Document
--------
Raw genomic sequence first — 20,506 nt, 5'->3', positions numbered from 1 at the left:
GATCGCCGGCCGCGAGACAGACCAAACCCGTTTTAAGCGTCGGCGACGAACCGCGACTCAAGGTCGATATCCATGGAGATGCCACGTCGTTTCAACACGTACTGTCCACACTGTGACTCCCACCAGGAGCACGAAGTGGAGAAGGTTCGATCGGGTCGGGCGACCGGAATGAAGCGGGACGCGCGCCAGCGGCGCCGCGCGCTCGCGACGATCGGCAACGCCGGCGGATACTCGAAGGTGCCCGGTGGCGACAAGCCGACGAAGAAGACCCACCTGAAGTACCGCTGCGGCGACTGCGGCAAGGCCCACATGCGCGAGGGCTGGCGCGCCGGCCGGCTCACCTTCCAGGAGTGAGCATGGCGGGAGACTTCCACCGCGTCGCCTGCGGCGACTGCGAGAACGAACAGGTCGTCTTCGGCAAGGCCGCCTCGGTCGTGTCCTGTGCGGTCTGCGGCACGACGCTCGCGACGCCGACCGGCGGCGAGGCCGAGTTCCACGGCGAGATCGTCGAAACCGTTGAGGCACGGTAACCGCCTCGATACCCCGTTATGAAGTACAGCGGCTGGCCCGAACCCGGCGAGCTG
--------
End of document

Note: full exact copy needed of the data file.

Raw genomic sequence first — 20,506 nt, 5'->3', positions numbered from 1 at the left:
GATCGCCGGCCGCGAGACAGACCAAACCCGTTTTAAGCGTCGGCGACGAACCGCGACTCAAGGTCGATATCCATGGAGATGCCACGTCGTTTCAACACGTACTGTCCACACTGTGACTCCCACCAGGAGCACGAAGTGGAGAAGGTTCGATCGGGTCGGGCGACCGGAATGAAGCGGGACGCGCGCCAGCGGCGCCGCGCGCTCGCGACGATCGGCAACGCCGGCGGATACTCGAAGGTGCCCGGTGGCGACAAGCCGACGAAGAAGACCCACCTGAAGTACCGCTGCGGCGACTGCGGCAAGGCCCACATGCGCGAGGGCTGGCGCGCCGGCCGGCTCACCTTCCAGGAGTGAGCATGGCGGGAGACTTCCACCGCGTCGCCTGCGGCGACTGCGAGAACGAACAGGTCGTCTTCGGCAAGGCCGCCTCGGTCGTGTCCTGTGCGGTCTGCGGCACGACGCTCGCGACGCCGACCGGCGGCGAGGCCGAGTTCCACGGCGAGATCGTCGAAACCGTTGAGGCACGGTAACCGCCTCGATACCCCGTTATGAAGTACAGCGGCTGGCCCGAACCCGGCGAGCTG